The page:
The White House has released a summary of the implementation deal of the six-month interim nuclear agreement with Iran, in an attempt to ease pressure from domestic opponents of the pact.

The summary of “technical understandings” includes a timetable for inspections of Iranian nuclear facilities by UN atomic watchdog IAEA officials.

According to the summery released on Thursday, on January 20, the IAEA (International Economic Energy Agency) will report on the current status of Iran’s nuclear programme, and particularly on its uranium enrichment programme and the Arak reactor.

The IAEA will also report on several specific steps that Iran has committed to take by or on the first day of implementation, including halting production of near-20 per cent enriched uranium and disabling the configuration of the centrifuge cascades Iran has been using to produce it.

In addition, over the course of the Joint Plan of Action, the IAEA will verify that Iran is not enriching uranium in roughly half of installed centrifuges at Natanz and three-quarters of installed centrifuges at Fordow, including all next generation centrifuges.

The summery gives details of the agreement — the commitment made by Iran to contain its nuclear programme and the promises made by P5+1 to relax the international sanctions against it.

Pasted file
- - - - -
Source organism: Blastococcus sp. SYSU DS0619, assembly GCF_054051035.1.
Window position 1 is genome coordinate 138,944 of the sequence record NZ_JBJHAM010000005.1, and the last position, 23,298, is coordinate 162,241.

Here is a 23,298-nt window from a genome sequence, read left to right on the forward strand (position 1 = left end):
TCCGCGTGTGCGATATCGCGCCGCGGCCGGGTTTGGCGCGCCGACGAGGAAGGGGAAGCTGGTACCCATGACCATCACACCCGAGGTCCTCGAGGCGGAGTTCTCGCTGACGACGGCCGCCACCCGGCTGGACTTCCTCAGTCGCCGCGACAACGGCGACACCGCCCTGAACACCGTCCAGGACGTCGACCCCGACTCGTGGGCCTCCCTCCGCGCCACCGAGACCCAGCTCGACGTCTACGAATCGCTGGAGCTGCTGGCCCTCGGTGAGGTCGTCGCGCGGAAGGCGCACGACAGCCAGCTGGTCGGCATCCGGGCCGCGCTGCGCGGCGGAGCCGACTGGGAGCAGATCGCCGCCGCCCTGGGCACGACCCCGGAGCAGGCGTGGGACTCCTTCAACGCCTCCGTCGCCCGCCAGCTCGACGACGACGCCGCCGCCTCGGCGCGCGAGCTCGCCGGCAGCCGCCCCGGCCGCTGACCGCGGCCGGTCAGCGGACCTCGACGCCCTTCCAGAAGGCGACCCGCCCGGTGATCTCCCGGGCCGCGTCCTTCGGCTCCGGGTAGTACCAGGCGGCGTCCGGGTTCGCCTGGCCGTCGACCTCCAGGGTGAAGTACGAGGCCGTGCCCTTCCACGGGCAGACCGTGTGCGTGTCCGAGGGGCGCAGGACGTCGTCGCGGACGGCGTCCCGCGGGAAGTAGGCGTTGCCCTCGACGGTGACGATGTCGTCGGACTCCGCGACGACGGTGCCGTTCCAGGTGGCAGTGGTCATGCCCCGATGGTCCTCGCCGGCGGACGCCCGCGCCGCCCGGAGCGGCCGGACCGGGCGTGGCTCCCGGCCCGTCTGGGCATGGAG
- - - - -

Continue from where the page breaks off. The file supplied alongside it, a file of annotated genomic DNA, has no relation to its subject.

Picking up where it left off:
P5+1 includes the US, Britain, France, China, Russia and Germany.

“The Joint Plan of Action marks the first time in nearly a decade that the Islamic Republic of Iran has agreed to specific actions that stop the advance of its nuclear programme, roll back key aspects of the programme, and include unprecedented access for international inspectors,” the White House in its summary said.

The move came after reports that US officials were forced to deny claims that there was a secret side deal accompanying the interim nuclear pact reached in Geneva last year.

The summery was released after details of the agreement was shared with the Congress.

“Today we provided Congress with a document containing the technical understandings related to the implementation of the Joint Plan of Action,” State Department Spokesperson Jen Psaki told reporters.

To ensure Iran is fulfilling its commitments, the IAEA will be solely responsible for verifying and confirming all nuclear-related measures, consistent with its ongoing inspection role in Iran, the summery said.

In addition, the EU, P5+1 and Iran will establish a Joint Commission to work with the IAEA to monitor implementation of the Joint Plan of Action.

Any decisions that are required on the basis of these discussions will be referred to the Political Directors of the EU, the P5+1, and Iran, it said.

Iran has also agreed to provide for the first time, long—sought design information on the Arak reactor.

As part of this initial step, the P5+1 and EU will provide limited, temporary, and targeted relief to Iran, the summary said.

The total value of the relief is between USD 6 billion and USD 7 billion.

Some relief will be provided from the first day; most will be provided in installments over the span of the entire six-month period.

The P5+1 countries also agreed to facilitate the establishment of a financial channel intended to support humanitarian trade that is already permitted with Iran and facilitate payments for UN obligations and tuition payments for students studying abroad.

“With this implementation plan, we have made concrete progress. We will now focus on the critical work of pursuing a comprehensive resolution that addresses our concerns over Iran’s nuclear programme,” the White House said.

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